Some readers criticized Linux.com for not being blindly supportive of everything and everyone claiming the FOSS label, or for not sharing their opinions. Others mistook covering a topic for support of it. But what such readers failed to understand, and what made Linux.com important for the FOSS community was its honesty. You might disagree with what writers said on the site (I frequently did), but you could trust that they were giving an honest opinion, uninfluenced by advertisers, counter-opinions from editors, or even their general sympathies for FOSS. You could trust, too, that, except in obvious commentary, they were making a good faith effort at fairness (whether or not they achieved it), and not engaging in the demagoguery that passes for journalism on some other kinds of sites. This truth-oriented journalism is more important to a community than blind reinforcement of basic tenets, because it genuinely and reliably informs in the short run, and, in the long run, becomes a first draft of history.

I knew three months ago that Linux.com was being transferred to the Linux Foundation, but I have been under non-disclosure until now. In the mean time, I’ve moved on, writing for other sites and expanding my existing association with other sites. But, the news of the transfer brings the regret back to me, and I wonder if SourceForge ever knew the value of what it had.

Still, looking back, I’m proud to have been accepted as part of Linux.com, and to have learned the writing trade there. I couldn’t have asked for a better school in which to learn.

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For a freelancer, complacency can mean loss of income. This is a lesson that freelancers can never hear too many times – and one that I apparently need repeated more than most. A few weeks after I blogged about how I had managed to replace the income I lost with the closing of Linux.com with other assignments, I found some of those assignments failing, and suddenly found myself scrambling to replace them.

Fortunately, the job-hunting skills I’d learned as a communications and marketing consultant soon paid off.

As before, basic survival wasn’t an issue. We had income for basic survival, and, since we own our townhouse and have never lived beyond our means, we had no worries about debt. All the same, the situation was disconcerting. I thought I’d solved the income problem.

The problem arose because of two clients. In the first case, the client had at first seemed willing to commit to two stories per week from me. However, after a few weeks, they confessed what I had already concluded from their actions: That they were unable or unwilling to take more than one story per week.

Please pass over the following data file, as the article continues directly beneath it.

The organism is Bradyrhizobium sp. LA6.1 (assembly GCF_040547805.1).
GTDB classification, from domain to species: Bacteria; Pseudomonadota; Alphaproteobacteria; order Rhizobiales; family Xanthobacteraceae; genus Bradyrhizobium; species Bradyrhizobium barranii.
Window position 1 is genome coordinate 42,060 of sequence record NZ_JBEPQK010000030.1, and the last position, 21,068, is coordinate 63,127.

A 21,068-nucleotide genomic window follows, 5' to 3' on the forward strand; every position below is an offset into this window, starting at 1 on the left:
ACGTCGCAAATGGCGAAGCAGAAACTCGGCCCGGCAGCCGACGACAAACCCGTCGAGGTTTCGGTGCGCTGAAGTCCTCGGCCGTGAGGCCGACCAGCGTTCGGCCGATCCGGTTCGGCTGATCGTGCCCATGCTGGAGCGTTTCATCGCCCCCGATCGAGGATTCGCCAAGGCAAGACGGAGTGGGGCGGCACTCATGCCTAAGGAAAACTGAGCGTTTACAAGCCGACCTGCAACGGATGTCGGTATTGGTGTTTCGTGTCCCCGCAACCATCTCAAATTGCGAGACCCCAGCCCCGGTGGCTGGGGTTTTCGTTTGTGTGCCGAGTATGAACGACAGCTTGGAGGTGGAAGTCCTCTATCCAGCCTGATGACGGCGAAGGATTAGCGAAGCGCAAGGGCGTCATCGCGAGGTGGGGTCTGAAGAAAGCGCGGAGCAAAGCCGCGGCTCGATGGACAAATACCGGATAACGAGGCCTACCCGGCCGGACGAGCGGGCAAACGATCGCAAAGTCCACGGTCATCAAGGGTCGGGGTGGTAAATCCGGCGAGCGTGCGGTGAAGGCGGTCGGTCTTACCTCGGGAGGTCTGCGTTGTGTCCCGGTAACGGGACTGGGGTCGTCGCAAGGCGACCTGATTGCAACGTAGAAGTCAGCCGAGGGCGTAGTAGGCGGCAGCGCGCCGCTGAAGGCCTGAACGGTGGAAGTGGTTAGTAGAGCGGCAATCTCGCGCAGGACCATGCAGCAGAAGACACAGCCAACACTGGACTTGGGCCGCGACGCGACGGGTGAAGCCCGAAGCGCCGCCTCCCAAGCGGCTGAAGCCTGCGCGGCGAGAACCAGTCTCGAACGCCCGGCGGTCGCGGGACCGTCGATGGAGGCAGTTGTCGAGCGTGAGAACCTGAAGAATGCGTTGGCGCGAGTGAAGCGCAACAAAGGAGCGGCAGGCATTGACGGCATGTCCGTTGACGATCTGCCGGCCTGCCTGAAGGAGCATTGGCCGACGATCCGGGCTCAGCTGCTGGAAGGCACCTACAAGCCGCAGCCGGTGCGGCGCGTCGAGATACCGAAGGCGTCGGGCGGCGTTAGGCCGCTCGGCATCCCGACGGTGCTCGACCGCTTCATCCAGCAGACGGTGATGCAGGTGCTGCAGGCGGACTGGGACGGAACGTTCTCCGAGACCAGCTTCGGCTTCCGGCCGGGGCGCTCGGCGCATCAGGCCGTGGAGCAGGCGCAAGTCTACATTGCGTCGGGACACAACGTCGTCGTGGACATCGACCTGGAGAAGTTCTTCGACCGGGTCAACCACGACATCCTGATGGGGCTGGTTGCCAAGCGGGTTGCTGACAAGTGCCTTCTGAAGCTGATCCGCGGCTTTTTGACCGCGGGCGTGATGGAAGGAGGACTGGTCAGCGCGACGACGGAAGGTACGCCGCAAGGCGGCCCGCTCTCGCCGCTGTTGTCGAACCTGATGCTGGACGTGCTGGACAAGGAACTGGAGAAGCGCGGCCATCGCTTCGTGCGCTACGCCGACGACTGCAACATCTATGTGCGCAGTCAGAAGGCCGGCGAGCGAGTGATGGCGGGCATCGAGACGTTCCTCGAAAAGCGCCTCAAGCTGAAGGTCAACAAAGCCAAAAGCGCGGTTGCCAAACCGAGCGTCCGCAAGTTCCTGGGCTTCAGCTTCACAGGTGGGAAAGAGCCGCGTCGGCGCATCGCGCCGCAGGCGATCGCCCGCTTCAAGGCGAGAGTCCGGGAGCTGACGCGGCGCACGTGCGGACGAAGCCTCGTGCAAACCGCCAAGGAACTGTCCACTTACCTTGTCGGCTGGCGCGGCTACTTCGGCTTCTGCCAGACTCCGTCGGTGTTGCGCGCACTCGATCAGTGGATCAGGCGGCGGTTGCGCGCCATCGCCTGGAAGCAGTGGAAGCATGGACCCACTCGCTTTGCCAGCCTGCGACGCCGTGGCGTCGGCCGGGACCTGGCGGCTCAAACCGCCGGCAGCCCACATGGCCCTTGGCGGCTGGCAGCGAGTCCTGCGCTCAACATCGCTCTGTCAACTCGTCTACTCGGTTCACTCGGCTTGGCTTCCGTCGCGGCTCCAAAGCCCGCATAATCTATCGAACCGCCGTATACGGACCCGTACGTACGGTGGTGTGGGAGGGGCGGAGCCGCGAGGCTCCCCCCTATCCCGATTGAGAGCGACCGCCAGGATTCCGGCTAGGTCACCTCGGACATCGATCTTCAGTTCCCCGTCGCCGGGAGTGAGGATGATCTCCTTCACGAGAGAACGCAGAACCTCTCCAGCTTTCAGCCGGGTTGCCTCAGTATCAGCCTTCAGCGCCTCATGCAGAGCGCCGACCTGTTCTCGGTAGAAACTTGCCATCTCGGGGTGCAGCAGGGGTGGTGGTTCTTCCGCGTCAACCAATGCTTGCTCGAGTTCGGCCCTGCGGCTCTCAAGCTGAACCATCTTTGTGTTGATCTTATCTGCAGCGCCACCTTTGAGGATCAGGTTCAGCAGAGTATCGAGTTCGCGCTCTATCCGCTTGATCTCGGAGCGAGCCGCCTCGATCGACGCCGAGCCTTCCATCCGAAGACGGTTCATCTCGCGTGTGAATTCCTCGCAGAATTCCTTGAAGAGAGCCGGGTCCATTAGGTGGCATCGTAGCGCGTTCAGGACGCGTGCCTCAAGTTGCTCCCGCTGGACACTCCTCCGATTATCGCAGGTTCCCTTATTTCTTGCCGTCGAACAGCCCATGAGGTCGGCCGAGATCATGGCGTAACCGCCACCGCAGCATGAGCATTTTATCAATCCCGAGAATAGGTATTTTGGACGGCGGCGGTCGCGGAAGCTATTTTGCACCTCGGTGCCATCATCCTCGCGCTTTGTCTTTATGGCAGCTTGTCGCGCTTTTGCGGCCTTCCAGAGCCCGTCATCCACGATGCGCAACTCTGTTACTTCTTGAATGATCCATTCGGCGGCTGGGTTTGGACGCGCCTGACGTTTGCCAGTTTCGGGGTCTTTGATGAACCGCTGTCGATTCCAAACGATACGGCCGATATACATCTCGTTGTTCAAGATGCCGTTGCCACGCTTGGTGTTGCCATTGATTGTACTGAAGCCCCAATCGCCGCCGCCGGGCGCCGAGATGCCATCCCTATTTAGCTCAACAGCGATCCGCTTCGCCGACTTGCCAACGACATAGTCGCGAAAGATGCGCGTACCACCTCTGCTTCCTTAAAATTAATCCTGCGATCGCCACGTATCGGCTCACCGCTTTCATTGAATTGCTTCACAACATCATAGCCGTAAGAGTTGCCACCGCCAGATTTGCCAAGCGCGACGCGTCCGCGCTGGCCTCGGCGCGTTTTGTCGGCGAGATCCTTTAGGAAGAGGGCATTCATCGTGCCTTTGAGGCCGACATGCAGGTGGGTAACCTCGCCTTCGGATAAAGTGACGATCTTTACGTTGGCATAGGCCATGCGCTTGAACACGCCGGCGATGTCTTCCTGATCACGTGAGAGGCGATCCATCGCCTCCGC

In the second cases, the editor forgot that they had agreed to take two stories from me in February, and budgeted the money instead for articles from other people. Since this was a short term arrangement, it wasn’t as important as the first one, but it was still the first time that an editor had reneged on me for any reason, so it came as a shock. For one thing, I rather liked the editor, and preferred to think well of them. For another, I had counted on having a month to figure out a replacement for that income. Coming on top of the other case and some personal bad news that I choose to keep private, it felt like one damned thing after another.

For a day or so, the situation got to me. I even went so far as to consider revising my resumes and looking for straight work. Despite the recession, the work for writers, editors, and instructors of my experience were plentiful in the Vancouver area, but it all seemed dull and routine compared to what I have accustomed to in the last four years.

Then common sense took me by the scruff of the neck. There were still plenty of outlets for free and open source software articles that I hadn’t got around to trying. I spent an afternoon on the Internet learning about the potential clients (something no freelancer or job-hunter should ever neglect), and prioritizing them according to how their needs compared with my areas of knowledge, the size of their audience (which is often found on pages for advertisers), and, where possible, how much they pay per article.

The next morning, I started phoning. I could have emailed, and my queries easier on my nerves, but, for serious business conversations, there’s still nothing as direct as a phone call. Hearing a voice is personal in a way that email or even chat isn’t, which makes a phone call a way to distinguish yourself from anyone else and have yourself remembered.

To my surprise, I appear to have been lucky the first time out. Details are still being worked out, but I expect to be doing an online blog and a print column, as well as contributing other articles.